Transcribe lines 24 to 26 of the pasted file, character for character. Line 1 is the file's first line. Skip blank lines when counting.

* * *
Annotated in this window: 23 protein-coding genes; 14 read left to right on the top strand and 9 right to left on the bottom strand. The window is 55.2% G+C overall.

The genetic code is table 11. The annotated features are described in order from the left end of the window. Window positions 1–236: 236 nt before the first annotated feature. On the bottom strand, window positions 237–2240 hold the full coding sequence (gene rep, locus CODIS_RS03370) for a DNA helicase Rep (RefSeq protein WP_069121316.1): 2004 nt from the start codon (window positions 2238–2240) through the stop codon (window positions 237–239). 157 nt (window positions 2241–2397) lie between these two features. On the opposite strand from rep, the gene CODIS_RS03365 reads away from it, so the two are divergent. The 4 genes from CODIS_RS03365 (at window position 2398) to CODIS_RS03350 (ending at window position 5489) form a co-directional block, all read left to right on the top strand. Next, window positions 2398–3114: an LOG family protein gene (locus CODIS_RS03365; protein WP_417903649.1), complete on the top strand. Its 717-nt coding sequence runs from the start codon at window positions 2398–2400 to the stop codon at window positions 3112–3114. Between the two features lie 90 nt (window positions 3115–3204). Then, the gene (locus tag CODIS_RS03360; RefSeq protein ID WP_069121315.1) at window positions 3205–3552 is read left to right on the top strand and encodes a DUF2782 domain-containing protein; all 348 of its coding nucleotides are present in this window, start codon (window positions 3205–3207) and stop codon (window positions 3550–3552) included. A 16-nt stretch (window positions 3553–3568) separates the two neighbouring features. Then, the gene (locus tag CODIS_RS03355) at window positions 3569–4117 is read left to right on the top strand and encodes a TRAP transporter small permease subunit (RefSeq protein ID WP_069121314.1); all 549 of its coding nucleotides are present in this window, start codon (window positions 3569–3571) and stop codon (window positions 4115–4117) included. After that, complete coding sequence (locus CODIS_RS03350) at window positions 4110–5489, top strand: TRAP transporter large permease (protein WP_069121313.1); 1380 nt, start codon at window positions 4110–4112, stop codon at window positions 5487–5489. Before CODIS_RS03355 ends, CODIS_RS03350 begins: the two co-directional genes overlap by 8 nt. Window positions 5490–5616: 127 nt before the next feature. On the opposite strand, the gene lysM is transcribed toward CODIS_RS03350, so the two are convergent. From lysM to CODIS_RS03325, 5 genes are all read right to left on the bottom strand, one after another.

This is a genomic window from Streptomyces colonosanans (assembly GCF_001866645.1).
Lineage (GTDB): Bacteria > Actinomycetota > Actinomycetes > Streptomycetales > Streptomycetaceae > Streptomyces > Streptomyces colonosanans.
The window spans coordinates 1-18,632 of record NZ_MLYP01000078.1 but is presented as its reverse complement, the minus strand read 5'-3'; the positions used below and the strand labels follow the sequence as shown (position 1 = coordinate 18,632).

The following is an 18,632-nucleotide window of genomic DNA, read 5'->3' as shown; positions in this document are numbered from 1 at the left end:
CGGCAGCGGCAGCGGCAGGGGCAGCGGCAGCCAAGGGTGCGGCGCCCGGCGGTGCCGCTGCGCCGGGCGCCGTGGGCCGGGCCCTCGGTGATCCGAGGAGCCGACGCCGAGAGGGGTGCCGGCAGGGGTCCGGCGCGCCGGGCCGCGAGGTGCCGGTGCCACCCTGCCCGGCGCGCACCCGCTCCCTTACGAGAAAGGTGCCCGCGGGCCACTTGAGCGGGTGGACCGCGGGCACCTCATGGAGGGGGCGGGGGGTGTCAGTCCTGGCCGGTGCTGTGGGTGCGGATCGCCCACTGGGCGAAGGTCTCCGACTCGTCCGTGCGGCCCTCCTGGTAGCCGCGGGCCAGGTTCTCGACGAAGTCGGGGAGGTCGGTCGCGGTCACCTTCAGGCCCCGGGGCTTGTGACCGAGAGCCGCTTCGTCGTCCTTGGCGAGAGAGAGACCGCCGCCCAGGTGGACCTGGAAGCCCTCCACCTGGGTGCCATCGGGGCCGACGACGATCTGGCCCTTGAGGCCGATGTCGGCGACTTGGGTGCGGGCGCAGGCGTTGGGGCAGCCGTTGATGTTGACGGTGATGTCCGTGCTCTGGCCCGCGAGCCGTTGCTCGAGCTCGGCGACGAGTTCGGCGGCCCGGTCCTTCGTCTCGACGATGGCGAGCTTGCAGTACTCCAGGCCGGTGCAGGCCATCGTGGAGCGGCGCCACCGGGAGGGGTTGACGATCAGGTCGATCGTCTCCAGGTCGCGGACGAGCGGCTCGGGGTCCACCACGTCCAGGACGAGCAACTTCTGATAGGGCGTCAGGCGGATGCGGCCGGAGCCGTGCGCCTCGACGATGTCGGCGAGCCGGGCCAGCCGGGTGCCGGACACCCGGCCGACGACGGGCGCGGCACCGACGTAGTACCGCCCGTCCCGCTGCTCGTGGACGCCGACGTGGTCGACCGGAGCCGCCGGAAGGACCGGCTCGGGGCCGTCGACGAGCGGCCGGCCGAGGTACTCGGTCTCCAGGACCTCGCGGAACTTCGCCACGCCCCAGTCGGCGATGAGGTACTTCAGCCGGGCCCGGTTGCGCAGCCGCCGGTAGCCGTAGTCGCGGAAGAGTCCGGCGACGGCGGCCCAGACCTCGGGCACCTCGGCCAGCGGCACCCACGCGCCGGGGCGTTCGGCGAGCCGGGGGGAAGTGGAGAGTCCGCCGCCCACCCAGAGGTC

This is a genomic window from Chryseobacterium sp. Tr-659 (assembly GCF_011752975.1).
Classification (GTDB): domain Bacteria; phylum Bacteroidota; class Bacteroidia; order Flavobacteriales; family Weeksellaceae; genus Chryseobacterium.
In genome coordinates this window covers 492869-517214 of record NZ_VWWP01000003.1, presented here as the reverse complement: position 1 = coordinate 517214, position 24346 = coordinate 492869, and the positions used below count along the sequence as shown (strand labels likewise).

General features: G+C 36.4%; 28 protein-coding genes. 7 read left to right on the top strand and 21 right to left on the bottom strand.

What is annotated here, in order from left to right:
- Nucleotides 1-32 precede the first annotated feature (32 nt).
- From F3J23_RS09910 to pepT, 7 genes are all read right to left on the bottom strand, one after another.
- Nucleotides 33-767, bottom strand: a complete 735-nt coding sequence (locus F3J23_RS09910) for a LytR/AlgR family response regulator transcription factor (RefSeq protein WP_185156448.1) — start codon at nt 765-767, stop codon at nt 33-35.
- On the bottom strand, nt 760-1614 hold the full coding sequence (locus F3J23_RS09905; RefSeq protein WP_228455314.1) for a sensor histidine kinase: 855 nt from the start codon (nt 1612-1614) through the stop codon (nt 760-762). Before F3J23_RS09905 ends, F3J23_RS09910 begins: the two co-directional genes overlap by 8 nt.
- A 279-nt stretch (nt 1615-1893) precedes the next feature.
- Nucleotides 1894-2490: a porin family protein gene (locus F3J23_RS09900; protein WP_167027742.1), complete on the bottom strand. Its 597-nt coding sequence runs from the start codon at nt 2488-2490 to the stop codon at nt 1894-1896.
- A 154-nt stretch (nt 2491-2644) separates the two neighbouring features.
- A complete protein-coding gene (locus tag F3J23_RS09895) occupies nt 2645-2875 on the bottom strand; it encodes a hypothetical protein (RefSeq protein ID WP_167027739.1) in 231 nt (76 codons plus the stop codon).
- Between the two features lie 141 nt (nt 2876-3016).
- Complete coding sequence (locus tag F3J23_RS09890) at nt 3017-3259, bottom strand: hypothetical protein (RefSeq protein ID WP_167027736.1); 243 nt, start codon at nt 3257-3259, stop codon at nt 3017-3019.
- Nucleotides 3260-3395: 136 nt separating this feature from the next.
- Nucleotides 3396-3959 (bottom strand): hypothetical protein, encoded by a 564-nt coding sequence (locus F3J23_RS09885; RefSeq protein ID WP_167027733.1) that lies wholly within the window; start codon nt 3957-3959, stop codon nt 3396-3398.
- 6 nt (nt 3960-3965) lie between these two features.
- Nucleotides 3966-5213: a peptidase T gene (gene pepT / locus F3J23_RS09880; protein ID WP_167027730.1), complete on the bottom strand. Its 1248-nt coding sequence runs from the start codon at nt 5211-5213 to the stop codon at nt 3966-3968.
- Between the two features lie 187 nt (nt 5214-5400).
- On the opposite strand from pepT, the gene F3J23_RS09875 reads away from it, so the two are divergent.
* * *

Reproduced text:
- Nucleotides 3396-3959 (bottom strand): hypothetical protein, encoded by a 564-nt coding sequence (locus F3J23_RS09885; RefSeq protein ID WP_167027733.1) that lies wholly within the window; start codon nt 3957-3959, stop codon nt 3396-3398.
- 6 nt (nt 3960-3965) lie between these two features.
- Nucleotides 3966-5213: a peptidase T gene (gene pepT / locus F3J23_RS09880; protein ID WP_167027730.1), complete on the bottom strand. Its 1248-nt coding sequence runs from the start codon at nt 5211-5213 to the stop codon at nt 3966-3968.